For the past five years or so the best - by a good margin, although that's partly to do with the quality of the competition - support for the tech community in Liverpool has been from LJMU's Open Labs.

Sadly, it looks like their funding is coming to an end and with it the support. I'm writing the blog post partly to thank them for what they've done for the city, and partly to try to capture why they were so helpful, in the hope that those following in their wake can raise their game.

So, a non-exhaustive list of ways to do business support properly...

  • Be part of the community. Get out of the building. Go and find the businesses you're supporting. Get to know them. Get to a point where they know you, and what you can help with. Then they'll start to refer people to you. Seek people out, as the most interesting ones will probably be too busy to come looking for you. This is the most important point in the entire list, as it makes the rest of your job much easier. It also means that at times you'll have to give up evenings or weekends, as some of the community's activities take place then.
  • Experiment. Try new things out and be creative in thinking of ways to support people. Jelly Liverpool started as a fairly low-key experiment to bring the Work at Jelly concept to Liverpool, yet it brought together all manner of freelancers and more into a community, and spawned groups on the Wirral and in Crosby.
  • Look for win-win solutions. Open Labs were keen to find ways that their support would bring benefit beyond what was immediately being funded. For example, as part of the support for OggCamp the Open Hardware Jam included building a 3d printer from scratch during the event. That meant that once the weekend was over, there was a 3d printer which could live at DoES Liverpool and enhance its workshop.
  • Make connections. Part of getting out and meeting the community means that you get to know lots of people and what they do. Use that knowledge to put people in touch with each other where there could be synergies or similar interests.
  • Get out of the way. If you can't help people, don't waste their time even if it would tick off one of your "outputs". Take Open Lab's Andy Goodwin's phrase "I get paid to have meetings, you don't." to heart and remember that the time you take up from businesses comes out of their pocket. Make sure it's worth it.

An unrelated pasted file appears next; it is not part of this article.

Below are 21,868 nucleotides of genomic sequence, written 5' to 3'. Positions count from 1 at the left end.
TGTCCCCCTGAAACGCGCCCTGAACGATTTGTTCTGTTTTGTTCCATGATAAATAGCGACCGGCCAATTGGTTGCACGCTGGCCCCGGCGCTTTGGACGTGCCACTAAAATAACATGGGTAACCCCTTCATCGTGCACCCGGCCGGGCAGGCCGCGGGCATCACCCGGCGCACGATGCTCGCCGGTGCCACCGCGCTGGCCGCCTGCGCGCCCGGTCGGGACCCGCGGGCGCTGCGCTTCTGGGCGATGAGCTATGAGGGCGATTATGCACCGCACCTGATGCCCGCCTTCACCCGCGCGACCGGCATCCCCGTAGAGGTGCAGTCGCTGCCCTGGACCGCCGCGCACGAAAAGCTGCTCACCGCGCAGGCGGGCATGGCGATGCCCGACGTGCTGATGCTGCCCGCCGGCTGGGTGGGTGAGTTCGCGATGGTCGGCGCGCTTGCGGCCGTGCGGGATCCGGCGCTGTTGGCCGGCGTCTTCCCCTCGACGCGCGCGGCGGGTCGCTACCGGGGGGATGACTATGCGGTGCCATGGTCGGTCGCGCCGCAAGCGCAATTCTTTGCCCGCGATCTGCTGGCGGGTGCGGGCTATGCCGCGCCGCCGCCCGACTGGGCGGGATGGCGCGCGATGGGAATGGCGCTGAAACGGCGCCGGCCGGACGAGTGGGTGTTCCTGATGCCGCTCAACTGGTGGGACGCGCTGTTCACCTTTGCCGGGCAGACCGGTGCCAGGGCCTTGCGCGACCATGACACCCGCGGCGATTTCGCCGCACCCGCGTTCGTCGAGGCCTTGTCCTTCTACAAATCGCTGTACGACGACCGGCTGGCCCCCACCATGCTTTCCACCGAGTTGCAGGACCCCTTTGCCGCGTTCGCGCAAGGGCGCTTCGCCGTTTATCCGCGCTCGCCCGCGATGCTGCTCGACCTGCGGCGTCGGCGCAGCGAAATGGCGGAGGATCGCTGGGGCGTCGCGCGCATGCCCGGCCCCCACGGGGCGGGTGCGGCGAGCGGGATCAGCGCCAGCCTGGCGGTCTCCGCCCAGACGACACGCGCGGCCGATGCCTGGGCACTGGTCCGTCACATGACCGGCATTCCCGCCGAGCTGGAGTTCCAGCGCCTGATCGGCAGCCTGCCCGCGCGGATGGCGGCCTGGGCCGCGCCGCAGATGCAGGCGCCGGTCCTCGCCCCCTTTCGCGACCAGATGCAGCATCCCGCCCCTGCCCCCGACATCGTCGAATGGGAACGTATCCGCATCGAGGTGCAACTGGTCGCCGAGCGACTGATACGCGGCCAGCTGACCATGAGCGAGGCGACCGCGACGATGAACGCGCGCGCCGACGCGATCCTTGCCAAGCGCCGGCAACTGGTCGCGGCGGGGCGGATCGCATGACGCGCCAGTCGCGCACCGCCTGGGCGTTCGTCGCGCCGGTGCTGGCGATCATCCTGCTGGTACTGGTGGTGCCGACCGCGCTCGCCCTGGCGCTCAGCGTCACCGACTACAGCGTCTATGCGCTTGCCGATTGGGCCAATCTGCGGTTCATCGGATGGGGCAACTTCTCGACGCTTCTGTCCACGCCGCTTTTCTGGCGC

• Work with everybody. Open Labs were always happy, and keen, to work with anyone in the city, if they were doing something good. Looking beyond petty rivalries to the bigger picture is something that I struggle with at times, and Open Labs were always a reminder to me that I should do better.
  • Do the hard work to work out what support is needed. The real support that businesses need isn't the generic support you wrote about in your funding application. And while everybody likes free money, there are often better options than doling that out. Combine the first two points on this list and you'll have much greater impact. The most valuable support that DoES Liverpool has had was when Open Labs bought a laser-cutter and installed it in our workshop. We've bought another one ourselves since, but Sophia the smaller laser-cutter has helped no end of businesses, artists, architects and more over the past three years. Other initiatives - such as the "how to film a product video" course or lean startup workshops were only useful for a few dozen companies, but provided far more value to them than a hundred networking events.
  • Amplify what's already going on. Use your time and funding to boost what the community is already doing. I've lost count of the number of times that discussions about an event or project have resulted in a quiet "we can help with that if you want" from Open Labs. Sometimes it's the tiny bit of cash that means the event can happen at all - such as them paying for the building to be open on a Sunday so Liverpool Girl Geeks could hold their International Women's Day event at DoES Liverpool; and other times it's a combination of sponsorship and the more important organising skills to arrange catering, navigate the university hierarchies to book a venue, etc. that take events like OggCamp or NHS Hackday to the next level.

It's not complicated, but it is hard.